Françoise Sullivan

#62. Ken Carpenter writes on New Developments in Montreal Painting: Françoise Sullivan, Paul Bureau, Deborah Carruthers

Françoise Sullivan, “De une (Of One)”, 1968-69, plexiglass, 72.5 x 278 x 74 cm; Musée national des beaux-arts du Québec, photo: Ken Carpenter

In the 1940s and early 1950s, Montreal was the pre-eminent centre for advanced art in Canada. The most important group there, Les Automatistes, emerged parallel to the Abstract Expressionists, although they were more inter-disciplinary and more political than their New York contemporaries. Think of their provocative and influential manifesto, Refus global (1948), which is often credited with furthering Quebec’s advance into the more modern era of the “Quiet Revolution.” While their leading figure, Paul-Emile Borduas, exiled himself to New York in 1953 and then Paris in 1955, where he died prematurely in 1960, several titans of Les Automatistes continued to re-invent themselves for a surprisingly long time, most notably Pierre Gauvreau (1922-2011), Marcel Barbeau (1925-2016) and Francoise Sullivan (1925- ). The vitality of Sullivan’s current work is a striking reminder of the importance of this still underappreciated movement.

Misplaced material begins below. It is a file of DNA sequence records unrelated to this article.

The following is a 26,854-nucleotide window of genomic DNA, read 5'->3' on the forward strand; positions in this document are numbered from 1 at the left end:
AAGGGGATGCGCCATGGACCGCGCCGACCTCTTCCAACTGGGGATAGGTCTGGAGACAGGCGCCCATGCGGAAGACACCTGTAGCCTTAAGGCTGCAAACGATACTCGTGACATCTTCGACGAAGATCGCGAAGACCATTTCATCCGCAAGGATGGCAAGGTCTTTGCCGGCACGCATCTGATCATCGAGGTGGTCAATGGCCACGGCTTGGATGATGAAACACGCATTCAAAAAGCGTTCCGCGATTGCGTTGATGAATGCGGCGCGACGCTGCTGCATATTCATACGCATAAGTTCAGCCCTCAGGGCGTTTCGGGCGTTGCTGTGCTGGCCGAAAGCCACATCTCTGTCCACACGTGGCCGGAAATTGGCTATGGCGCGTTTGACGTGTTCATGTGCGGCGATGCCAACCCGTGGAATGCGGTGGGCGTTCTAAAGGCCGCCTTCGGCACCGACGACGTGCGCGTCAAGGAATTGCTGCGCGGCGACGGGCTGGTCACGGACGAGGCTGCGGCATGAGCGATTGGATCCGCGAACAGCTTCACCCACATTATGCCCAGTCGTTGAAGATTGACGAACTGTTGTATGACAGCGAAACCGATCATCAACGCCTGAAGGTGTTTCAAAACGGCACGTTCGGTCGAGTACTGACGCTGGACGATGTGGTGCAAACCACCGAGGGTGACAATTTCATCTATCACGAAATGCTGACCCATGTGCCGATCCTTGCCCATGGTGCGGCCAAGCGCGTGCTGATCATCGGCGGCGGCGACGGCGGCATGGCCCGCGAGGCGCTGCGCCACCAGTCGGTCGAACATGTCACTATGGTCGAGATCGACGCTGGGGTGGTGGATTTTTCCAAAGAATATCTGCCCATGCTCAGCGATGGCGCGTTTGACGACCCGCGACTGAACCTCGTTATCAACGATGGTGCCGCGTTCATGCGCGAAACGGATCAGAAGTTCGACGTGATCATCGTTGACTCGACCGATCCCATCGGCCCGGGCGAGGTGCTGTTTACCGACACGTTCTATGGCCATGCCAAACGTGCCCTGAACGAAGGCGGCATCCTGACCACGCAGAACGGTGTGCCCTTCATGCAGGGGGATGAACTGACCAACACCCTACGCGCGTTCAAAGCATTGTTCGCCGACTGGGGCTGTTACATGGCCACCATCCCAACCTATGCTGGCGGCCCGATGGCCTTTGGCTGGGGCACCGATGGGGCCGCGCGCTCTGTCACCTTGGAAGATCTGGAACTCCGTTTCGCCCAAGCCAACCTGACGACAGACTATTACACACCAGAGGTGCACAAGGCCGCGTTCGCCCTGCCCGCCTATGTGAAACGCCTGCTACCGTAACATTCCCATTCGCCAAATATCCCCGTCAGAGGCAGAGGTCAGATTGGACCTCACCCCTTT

If Françoise Sullivan were Japanese rather than Canadian, she would almost certainly have been designated by now as a living national treasure. She contributed a seminal essay (“Dance and Hope”) to that most important cultural document in the history of Canada, Refus global,  and is widely credited with making a vital contribution to the development of modern dance in Canada. Moreover, she created some early modernist sculpture in Canada, was a leader in performance art here, and for the last few decades has been one of this country’s most prominent abstract painters. I think of her as the doyenne of Canadian art.